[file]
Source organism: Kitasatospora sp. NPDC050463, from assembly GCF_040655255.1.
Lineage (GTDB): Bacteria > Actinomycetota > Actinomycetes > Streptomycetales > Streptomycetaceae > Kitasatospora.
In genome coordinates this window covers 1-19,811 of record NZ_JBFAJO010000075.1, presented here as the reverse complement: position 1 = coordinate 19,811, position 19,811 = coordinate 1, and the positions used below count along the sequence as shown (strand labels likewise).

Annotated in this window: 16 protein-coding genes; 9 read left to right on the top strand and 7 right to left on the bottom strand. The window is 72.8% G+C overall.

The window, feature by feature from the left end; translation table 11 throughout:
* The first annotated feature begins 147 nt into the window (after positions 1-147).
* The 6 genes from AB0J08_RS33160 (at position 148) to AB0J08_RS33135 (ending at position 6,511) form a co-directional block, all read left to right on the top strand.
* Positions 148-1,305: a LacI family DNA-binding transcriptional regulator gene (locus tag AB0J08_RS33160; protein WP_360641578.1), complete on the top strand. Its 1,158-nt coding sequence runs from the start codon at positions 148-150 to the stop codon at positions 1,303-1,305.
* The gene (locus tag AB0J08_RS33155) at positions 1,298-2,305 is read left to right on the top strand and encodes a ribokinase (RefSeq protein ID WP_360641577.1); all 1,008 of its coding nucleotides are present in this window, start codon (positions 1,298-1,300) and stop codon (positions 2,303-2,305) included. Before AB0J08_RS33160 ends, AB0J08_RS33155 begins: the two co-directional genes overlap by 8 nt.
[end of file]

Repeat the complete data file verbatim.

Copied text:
Source organism: Kitasatospora sp. NPDC050463, from assembly GCF_040655255.1.
Lineage (GTDB): Bacteria > Actinomycetota > Actinomycetes > Streptomycetales > Streptomycetaceae > Kitasatospora.
In genome coordinates this window covers 1-19,811 of record NZ_JBFAJO010000075.1, presented here as the reverse complement: position 1 = coordinate 19,811, position 19,811 = coordinate 1, and the positions used below count along the sequence as shown (strand labels likewise).

Annotated in this window: 16 protein-coding genes; 9 read left to right on the top strand and 7 right to left on the bottom strand. The window is 72.8% G+C overall.

The window, feature by feature from the left end; translation table 11 throughout:
* The first annotated feature begins 147 nt into the window (after positions 1-147).
* The 6 genes from AB0J08_RS33160 (at position 148) to AB0J08_RS33135 (ending at position 6,511) form a co-directional block, all read left to right on the top strand.
* Positions 148-1,305: a LacI family DNA-binding transcriptional regulator gene (locus tag AB0J08_RS33160; protein WP_360641578.1), complete on the top strand. Its 1,158-nt coding sequence runs from the start codon at positions 148-150 to the stop codon at positions 1,303-1,305.
* The gene (locus tag AB0J08_RS33155) at positions 1,298-2,305 is read left to right on the top strand and encodes a ribokinase (RefSeq protein ID WP_360641577.1); all 1,008 of its coding nucleotides are present in this window, start codon (positions 1,298-1,300) and stop codon (positions 2,303-2,305) included. Before AB0J08_RS33160 ends, AB0J08_RS33155 begins: the two co-directional genes overlap by 8 nt.